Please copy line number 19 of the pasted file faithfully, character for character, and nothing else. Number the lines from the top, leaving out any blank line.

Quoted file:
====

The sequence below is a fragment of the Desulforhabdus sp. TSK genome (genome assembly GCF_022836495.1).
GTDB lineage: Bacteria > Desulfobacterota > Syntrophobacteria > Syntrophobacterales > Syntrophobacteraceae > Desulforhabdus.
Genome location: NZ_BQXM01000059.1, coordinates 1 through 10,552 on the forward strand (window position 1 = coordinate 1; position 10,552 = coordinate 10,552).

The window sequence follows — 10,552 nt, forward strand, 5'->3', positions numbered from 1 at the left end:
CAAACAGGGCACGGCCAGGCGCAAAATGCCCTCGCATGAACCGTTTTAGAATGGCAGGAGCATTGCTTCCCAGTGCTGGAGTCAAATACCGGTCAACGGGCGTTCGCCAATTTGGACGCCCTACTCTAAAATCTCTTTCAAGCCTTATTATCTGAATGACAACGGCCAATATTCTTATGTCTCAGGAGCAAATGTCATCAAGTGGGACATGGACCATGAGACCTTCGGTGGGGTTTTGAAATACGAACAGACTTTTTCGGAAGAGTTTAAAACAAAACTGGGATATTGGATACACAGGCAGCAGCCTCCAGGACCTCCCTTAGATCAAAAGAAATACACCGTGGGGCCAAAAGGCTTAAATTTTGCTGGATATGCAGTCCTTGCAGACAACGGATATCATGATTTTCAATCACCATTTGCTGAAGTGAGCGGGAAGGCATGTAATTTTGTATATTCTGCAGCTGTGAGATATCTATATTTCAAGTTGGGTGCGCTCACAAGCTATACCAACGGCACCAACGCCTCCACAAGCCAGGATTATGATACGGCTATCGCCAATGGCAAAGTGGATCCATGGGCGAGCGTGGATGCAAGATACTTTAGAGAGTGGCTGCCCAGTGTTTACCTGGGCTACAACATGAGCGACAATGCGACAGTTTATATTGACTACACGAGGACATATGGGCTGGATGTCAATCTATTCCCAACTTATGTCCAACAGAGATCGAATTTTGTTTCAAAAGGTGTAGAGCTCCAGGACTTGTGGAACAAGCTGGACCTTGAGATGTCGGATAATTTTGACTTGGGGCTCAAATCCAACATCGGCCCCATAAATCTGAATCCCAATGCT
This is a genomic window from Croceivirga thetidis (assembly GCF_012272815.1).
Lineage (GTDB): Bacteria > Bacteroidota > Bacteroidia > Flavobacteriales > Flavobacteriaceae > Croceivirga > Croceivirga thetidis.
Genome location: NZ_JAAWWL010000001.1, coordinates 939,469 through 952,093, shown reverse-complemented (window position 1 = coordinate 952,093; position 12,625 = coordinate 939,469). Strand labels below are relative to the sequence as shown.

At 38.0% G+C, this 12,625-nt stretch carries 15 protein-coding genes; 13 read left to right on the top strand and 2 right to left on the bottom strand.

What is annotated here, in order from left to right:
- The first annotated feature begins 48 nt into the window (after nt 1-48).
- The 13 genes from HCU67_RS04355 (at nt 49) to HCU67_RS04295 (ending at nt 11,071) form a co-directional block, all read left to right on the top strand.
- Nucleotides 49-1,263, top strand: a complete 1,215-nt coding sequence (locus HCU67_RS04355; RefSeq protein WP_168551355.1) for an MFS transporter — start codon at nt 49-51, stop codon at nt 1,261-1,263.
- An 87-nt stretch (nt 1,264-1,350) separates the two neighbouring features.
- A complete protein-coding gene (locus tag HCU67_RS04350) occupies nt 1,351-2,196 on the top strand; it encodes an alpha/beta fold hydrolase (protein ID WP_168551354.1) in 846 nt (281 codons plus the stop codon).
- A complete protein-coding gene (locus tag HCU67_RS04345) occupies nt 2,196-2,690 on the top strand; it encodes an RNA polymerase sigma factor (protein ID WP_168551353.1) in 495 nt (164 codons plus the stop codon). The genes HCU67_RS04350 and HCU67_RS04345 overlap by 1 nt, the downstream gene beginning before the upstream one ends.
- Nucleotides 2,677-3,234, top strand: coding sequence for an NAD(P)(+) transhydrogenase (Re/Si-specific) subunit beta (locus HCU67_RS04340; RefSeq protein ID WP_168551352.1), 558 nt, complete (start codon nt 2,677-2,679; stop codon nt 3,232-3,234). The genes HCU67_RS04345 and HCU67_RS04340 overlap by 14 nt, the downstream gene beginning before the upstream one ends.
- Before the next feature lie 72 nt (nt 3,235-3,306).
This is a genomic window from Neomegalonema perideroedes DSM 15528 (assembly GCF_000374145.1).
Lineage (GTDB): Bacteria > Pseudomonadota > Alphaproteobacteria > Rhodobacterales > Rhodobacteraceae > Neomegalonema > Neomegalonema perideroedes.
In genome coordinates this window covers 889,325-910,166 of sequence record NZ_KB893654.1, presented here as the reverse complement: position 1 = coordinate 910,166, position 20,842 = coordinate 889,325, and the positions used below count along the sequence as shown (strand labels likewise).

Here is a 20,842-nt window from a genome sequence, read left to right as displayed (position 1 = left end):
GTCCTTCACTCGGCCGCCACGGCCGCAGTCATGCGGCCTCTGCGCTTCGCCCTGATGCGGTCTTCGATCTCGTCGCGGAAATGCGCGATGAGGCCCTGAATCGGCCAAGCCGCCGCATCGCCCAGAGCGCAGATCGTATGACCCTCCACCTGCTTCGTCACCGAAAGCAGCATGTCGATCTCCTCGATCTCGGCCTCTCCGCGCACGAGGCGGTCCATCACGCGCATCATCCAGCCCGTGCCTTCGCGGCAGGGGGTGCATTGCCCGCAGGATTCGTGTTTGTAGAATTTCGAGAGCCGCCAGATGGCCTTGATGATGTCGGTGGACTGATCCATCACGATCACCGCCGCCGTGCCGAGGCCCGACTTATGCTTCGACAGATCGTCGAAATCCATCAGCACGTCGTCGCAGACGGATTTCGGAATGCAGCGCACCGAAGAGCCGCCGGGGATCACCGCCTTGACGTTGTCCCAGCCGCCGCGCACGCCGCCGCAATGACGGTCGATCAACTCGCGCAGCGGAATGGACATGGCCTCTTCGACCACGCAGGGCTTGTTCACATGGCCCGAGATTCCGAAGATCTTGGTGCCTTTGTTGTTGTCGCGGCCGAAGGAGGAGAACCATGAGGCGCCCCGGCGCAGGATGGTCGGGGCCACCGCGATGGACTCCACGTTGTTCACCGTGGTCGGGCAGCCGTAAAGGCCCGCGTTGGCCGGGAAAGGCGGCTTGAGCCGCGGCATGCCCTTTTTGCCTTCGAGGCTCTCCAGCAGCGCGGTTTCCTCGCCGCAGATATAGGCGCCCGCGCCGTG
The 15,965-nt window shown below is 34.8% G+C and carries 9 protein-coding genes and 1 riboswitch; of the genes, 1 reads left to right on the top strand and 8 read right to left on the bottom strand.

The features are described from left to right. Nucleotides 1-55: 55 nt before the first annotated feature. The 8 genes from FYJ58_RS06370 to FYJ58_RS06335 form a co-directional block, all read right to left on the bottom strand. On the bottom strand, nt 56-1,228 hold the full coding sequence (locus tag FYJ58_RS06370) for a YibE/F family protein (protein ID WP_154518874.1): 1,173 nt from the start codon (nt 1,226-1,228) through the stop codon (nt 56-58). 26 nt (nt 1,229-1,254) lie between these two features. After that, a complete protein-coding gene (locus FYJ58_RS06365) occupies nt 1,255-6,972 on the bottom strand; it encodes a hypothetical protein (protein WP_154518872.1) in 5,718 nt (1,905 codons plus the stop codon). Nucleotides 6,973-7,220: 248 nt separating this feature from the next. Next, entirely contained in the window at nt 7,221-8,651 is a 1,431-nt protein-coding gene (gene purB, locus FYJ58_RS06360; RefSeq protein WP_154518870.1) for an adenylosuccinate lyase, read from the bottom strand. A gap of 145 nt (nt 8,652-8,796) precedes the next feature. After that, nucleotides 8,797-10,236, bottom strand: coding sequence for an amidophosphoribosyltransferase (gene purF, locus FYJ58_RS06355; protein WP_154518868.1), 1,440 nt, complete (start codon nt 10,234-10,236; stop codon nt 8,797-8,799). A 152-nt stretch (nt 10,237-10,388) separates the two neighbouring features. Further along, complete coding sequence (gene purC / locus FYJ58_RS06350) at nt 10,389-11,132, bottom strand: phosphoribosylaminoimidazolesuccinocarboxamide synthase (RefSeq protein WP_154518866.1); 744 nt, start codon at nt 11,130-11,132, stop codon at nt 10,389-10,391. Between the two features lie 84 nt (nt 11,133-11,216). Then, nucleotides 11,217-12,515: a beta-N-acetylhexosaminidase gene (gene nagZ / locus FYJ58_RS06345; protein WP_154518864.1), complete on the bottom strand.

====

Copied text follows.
This is a genomic window from Neomegalonema perideroedes DSM 15528 (assembly GCF_000374145.1).